To the editor: Despite its tropical location just eight degrees south of the equator, Ascension Island is as barren as the Arctic tundra. The tropical island clichés of lush mountainsides, an overabundance of bananas and mangoes, or palm fronds waving over a white beach do not exist there. Only the highest point Green Mountain holds a pocket of flora shrouded in clouds. Elsewhere great hills of red earth tower over a town bereft of trees, and jagged gray cliffs meet the ocean swell in plumes of spray.
We watched this chunk of Mars rise up on our starboard quarter of our 38-foot cutter Heretic as day broke. From a distance, we were disappointed. Saint Helena, the island we had left five days before, possesses the kind of vegetated mountains one expects in those latitudes, and we had thought Ascension would be similar. We immediately questioned our decision to stop there. The island is 290 miles off the rhumb line from Saint Helena to Brazil, 200 miles off the line to Barbados, and many boats skip it.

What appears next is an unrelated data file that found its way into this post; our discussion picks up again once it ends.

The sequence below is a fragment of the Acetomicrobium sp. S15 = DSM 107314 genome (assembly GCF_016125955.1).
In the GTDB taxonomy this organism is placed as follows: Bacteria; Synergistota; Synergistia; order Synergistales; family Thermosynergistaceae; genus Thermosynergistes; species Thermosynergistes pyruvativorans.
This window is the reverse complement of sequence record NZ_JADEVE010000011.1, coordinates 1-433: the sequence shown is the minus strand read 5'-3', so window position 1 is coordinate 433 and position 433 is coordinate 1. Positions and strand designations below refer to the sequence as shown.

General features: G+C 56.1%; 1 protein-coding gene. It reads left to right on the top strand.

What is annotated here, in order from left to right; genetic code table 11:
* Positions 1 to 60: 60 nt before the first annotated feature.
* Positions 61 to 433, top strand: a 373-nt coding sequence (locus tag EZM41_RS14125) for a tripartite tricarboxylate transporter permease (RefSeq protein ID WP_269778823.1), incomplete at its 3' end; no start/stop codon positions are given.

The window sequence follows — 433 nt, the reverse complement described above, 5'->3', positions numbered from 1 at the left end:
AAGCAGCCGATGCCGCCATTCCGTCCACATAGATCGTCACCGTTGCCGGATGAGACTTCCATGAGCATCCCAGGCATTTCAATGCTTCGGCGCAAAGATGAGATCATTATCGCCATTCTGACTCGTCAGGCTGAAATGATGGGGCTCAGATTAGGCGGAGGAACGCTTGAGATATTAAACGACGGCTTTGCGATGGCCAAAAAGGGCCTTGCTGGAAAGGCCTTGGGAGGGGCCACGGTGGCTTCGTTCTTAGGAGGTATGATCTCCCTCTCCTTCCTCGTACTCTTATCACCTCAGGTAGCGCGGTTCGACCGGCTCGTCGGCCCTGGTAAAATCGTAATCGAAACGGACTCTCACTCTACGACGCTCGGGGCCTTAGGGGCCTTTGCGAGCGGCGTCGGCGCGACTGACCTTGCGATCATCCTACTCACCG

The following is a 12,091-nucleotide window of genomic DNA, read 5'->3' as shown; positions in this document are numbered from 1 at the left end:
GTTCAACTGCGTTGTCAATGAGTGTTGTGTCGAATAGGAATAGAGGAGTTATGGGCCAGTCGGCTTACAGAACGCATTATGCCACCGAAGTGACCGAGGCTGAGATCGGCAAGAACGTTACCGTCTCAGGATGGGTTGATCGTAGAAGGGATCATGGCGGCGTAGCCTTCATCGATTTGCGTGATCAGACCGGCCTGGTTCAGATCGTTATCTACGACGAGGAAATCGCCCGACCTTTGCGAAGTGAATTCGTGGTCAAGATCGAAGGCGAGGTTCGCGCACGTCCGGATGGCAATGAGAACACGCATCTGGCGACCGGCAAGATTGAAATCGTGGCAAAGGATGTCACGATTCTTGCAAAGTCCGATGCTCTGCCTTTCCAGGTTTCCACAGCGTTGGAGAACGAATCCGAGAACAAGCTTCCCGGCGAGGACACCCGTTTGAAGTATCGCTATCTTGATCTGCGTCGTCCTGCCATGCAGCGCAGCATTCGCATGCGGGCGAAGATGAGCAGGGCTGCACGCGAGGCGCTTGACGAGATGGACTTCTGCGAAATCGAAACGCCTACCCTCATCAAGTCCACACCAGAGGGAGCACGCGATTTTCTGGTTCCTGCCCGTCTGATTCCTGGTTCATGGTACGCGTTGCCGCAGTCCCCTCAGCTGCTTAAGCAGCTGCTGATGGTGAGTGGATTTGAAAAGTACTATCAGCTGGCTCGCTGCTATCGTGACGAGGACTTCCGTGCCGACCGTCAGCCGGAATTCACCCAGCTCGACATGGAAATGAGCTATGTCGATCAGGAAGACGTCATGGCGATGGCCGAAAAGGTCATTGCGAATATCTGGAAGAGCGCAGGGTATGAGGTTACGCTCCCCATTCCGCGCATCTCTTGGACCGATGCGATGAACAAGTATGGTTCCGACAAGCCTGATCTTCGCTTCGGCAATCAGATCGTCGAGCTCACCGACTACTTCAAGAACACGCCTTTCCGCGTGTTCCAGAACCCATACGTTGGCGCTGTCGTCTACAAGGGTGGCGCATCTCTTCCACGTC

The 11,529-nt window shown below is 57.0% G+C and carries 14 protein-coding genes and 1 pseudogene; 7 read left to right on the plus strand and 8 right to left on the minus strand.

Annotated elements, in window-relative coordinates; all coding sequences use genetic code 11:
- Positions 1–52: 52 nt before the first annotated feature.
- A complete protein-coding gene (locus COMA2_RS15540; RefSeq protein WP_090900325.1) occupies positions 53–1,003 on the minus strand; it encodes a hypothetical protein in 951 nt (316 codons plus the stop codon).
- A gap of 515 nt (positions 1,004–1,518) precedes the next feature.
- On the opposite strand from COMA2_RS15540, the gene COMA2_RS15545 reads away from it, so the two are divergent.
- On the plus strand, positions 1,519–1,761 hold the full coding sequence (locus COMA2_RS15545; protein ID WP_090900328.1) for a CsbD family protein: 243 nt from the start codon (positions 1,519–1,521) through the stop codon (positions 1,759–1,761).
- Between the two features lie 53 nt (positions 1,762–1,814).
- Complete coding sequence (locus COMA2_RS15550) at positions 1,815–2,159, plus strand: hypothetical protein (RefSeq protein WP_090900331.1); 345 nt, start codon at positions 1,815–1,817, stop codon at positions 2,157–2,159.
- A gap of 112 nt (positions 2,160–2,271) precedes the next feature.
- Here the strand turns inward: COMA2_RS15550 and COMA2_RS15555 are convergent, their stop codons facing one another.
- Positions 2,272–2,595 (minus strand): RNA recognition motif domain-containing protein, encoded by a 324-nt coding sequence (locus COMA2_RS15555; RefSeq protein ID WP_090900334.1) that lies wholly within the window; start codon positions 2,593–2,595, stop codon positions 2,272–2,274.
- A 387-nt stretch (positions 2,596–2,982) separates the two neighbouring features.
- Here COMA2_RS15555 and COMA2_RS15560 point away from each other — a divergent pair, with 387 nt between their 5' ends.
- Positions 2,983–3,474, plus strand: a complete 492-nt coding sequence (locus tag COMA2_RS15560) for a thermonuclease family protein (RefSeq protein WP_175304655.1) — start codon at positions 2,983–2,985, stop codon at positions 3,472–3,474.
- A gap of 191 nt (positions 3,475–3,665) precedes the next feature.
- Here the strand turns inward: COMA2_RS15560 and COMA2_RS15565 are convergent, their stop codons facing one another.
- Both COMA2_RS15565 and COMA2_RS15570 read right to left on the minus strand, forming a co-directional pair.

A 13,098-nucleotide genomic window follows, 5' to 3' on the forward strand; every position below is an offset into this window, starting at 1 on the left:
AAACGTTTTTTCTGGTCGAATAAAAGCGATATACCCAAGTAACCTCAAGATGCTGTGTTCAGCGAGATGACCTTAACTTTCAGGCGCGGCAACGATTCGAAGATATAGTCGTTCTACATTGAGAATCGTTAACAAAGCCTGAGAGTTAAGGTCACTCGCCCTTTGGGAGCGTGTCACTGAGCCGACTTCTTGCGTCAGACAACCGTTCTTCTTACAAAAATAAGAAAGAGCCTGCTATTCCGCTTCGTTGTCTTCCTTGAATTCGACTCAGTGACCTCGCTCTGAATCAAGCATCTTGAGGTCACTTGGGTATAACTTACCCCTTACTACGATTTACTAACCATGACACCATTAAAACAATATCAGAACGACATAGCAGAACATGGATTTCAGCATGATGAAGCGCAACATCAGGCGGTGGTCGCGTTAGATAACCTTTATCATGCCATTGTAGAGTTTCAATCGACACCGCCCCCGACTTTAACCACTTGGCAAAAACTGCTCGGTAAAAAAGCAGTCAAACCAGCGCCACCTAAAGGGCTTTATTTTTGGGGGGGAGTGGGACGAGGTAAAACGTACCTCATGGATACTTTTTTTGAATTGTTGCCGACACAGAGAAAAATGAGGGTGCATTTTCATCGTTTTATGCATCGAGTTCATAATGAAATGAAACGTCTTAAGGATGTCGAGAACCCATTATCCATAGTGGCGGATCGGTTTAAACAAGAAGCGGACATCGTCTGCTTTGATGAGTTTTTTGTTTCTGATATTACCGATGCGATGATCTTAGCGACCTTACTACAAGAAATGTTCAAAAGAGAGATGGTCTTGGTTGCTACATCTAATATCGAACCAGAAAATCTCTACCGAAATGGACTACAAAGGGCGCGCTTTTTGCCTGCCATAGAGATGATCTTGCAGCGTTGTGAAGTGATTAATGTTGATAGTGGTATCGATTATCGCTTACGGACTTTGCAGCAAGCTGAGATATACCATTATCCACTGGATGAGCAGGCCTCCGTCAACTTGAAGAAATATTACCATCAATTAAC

Soon after anchoring, however, we discovered what these boaters miss. Ascension is an island of contrasts. Its barren moonscape is home to thousands of nesting seabirds, among them the endemic Ascension frigate. Dense schools of black triggerfish swarmed about our hull, and a green turtle poked his head above the water a few feet away. Underwater, moray eels curled under rock crevices, and silvery pompanos followed in our dinghy’s wake. Ashore at night, we waited until the waning moon had risen, and tiptoed over the beach to find it littered with nesting turtles. Huge lumps of the mother turtles dug holes above the tide line or lumbered up from the crashing surf. Baby turtles, just hatched and no bigger than my palm, scurried down to the sea.
A few days later, as the island sunk into the rolling swell astern, we thought how strange and wonderful it is that Ascension’s Martian desolation hides a place so teeming with life.
—Ellen Massey and Seth Leonard left Blue Hill, Maine, in September 2006 aboard Heretic, a 38-foot fiberglass masthead cutter, built in 1968. Since then, they have completed a global circumnavigation. Their route took them through the Panama Canal, across the Pacific to New Zealand and Australia, across the Indian Ocean to South Africa, and then back across the Atlantic to the Caribbean.